When the Heartland Market chain closed its locations in Calhoun County in late 2019, the people of Manson, Iowa, found themselves without a grocery store. The nearest alternative was 30 minutes away in Fort Dodge. Facing this newly created “food desert” a group of residents formed the Manson Grocery Store Committee to identify ways to bring the store back. The committee landed on a unique non-profit model to create a grocery store owned and operated by the community – and turned to the student attorneys at the Drake Law School Entrepreneurial and Transactional Clinic to get the job done.
Drake’s Entrepreneurial and Transactional Clinic (ETC) is designed to support and promote urban neighborhood and rural community revitalization through economic development, small business growth and access to social services. The ETC targets entrepreneurs and innovators located in underserved Des Moines neighborhoods and Iowa rural communities who are not able to afford private legal counsel. Under the supervision of ETC Director Nick Roby, students in the clinic gain real-world experience dealing with clients and their operations and activities. In this case, students worked closely with members of the Manson Grocery Store Committee to develop a customized, non-profit model for the new grocery store, the first of its kind in the area.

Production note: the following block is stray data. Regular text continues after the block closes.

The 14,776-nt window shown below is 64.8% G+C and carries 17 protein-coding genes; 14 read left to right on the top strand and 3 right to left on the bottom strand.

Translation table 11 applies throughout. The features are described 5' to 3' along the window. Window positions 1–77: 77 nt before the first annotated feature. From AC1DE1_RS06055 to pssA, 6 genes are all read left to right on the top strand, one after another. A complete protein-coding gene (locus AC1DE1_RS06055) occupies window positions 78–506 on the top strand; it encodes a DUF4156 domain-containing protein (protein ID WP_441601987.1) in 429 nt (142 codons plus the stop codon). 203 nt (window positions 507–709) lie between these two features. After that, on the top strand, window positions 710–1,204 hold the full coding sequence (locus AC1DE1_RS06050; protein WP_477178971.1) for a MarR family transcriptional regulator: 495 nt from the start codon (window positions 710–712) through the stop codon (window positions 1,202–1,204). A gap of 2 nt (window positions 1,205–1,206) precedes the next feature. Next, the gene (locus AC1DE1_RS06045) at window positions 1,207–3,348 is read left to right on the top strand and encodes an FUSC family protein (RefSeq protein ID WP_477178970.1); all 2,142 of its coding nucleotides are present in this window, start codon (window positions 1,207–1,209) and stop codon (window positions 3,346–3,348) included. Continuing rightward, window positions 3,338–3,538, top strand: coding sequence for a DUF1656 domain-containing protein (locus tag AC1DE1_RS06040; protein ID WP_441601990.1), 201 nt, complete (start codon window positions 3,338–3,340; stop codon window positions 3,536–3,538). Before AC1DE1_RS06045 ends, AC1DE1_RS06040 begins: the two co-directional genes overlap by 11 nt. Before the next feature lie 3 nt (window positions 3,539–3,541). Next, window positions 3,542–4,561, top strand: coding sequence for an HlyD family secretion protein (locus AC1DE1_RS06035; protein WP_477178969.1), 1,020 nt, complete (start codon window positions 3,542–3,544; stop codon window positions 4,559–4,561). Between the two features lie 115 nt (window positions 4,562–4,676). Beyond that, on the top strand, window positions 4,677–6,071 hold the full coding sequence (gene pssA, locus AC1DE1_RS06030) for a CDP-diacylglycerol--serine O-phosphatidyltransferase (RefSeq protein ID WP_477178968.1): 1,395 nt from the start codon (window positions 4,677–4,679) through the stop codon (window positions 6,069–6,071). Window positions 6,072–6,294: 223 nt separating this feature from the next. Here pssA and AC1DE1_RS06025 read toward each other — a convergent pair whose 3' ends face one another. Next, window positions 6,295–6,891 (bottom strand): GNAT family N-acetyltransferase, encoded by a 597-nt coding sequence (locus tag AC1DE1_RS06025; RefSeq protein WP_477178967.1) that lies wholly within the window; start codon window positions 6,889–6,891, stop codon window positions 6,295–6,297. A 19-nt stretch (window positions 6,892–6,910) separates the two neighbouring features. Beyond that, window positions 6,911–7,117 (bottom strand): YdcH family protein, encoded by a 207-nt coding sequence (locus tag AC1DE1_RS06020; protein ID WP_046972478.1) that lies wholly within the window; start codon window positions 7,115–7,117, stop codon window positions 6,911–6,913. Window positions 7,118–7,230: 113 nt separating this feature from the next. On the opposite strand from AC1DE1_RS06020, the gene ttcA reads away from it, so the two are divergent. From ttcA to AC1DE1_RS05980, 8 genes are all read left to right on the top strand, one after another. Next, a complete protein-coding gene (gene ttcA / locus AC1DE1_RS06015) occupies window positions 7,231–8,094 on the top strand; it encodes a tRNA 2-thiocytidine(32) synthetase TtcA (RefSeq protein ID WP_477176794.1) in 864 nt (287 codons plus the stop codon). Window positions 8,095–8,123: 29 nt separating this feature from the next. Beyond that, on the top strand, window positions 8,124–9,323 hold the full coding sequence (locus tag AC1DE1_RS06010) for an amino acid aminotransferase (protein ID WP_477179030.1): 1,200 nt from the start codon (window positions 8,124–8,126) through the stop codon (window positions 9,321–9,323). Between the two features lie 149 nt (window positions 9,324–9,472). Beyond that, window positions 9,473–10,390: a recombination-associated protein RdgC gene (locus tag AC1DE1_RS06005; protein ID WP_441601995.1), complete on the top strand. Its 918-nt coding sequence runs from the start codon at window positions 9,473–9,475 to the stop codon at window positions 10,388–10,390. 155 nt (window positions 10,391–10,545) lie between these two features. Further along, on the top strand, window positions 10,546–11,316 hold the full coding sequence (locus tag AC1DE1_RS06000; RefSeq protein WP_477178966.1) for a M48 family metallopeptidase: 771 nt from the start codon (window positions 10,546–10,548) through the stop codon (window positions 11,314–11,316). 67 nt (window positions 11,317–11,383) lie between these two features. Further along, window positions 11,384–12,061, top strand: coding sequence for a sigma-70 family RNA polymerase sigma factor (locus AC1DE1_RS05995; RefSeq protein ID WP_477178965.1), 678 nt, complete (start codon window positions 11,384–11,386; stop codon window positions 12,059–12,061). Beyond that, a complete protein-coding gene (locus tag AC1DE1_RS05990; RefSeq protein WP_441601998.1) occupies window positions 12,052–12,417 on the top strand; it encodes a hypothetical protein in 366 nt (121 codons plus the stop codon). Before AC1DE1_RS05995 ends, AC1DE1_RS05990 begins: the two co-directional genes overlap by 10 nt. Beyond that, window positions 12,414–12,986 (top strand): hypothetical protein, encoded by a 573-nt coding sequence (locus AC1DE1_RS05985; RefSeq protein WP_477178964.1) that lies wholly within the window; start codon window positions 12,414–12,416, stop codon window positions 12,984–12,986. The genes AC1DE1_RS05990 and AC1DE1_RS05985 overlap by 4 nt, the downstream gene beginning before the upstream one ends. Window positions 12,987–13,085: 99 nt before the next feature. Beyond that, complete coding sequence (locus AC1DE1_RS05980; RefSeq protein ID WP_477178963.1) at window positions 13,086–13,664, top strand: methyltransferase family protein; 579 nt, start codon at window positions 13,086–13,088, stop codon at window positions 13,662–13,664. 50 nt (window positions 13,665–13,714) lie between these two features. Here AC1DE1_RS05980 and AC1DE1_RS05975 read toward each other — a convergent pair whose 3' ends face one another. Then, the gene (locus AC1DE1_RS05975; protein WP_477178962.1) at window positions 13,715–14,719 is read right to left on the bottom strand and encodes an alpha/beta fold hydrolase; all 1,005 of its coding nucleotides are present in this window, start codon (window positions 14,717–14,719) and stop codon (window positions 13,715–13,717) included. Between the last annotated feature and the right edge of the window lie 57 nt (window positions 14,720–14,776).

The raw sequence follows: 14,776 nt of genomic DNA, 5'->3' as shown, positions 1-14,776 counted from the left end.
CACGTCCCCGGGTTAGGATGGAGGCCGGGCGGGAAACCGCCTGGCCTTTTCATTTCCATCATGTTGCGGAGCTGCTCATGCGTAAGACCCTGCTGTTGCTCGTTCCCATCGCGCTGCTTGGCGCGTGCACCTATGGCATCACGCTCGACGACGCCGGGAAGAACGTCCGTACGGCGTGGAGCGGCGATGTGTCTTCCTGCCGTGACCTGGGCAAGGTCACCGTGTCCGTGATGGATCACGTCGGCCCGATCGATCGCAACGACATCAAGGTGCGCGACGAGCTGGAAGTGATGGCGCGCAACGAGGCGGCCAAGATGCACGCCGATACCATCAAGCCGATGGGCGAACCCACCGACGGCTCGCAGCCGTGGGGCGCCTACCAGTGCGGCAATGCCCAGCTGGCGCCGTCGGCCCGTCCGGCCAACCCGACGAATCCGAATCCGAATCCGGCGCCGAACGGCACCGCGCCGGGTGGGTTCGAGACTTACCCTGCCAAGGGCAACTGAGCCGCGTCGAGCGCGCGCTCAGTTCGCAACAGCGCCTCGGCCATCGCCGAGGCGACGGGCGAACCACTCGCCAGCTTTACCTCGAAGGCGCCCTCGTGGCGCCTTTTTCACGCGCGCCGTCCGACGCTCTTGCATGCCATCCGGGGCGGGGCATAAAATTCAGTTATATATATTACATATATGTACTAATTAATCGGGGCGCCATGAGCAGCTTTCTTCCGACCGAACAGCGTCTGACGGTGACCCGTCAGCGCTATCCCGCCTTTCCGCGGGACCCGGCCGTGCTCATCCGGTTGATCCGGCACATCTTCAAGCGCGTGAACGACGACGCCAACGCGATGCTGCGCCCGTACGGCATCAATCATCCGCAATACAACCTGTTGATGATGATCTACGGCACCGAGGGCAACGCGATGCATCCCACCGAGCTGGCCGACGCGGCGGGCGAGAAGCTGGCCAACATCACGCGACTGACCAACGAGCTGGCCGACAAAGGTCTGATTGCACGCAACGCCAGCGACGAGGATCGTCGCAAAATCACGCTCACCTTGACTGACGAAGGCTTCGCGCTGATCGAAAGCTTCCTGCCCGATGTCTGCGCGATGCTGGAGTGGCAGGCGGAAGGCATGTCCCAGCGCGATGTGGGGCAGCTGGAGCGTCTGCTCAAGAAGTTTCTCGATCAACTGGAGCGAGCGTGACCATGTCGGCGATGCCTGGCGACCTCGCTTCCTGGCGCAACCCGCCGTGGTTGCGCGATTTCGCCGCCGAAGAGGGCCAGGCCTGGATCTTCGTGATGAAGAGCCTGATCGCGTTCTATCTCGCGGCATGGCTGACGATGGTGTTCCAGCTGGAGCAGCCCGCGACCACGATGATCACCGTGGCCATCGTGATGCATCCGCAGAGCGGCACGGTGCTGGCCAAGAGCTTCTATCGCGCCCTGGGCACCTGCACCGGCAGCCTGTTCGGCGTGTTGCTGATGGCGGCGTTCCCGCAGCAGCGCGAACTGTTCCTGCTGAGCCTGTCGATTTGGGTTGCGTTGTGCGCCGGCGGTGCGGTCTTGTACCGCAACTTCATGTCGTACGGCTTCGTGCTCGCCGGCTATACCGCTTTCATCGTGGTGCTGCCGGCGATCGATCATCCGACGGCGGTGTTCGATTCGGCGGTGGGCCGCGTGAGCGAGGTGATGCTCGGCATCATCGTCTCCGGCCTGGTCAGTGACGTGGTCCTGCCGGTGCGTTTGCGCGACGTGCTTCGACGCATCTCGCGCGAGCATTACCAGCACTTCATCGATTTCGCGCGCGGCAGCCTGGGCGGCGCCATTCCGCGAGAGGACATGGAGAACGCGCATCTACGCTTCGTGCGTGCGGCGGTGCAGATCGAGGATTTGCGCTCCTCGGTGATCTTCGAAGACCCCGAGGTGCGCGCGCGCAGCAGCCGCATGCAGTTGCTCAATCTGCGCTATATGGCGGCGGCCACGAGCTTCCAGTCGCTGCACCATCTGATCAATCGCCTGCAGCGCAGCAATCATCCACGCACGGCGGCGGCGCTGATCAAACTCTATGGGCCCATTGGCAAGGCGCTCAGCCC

Drake Law third-year student Austin Poock had the opportunity to get hands-on experience with the Manson project. Poock provided legal assistance throughout the process, including a holistic review and language edits of the Lease Agreement. He also helped the client file documents with the IRS and counseled them in applying for tax-exempt status.
“I grew up in a smaller town in Iowa and I appreciate and understand the importance of these Iowa communities,” said Poock. “Being able to assist with the Manson project and their mission to provide their town and citizens with easily accessible necessities was very fulfilling.”
Poock credited the ETC for helping him develop the knowledge and skills he needed to work on the project.
“I knew the ETC would be a great way to learn more about transactional law and its application outside of the classroom. They prepared me to be able to effectively work with the client to help them achieve their objective,” said Poock.
Poock will take the Patent Bar this semester, and plans to join BrownWinick Law Firm in Des Moines as an associate with their Intellectual Property department after graduation.
“The work we do at the ETC benefits both the students and the community,” said Nick Roby. “The students who worked on this project gained valuable real-life experience helping to create this unique solution for the residents of Manson, and the community of Manson has a convenient and efficient “one stop shop” in the new and improved Manson Hometown Grocery.”
Learn more about the Entrepreneurial and Transactional Clinic and its student opportunities here.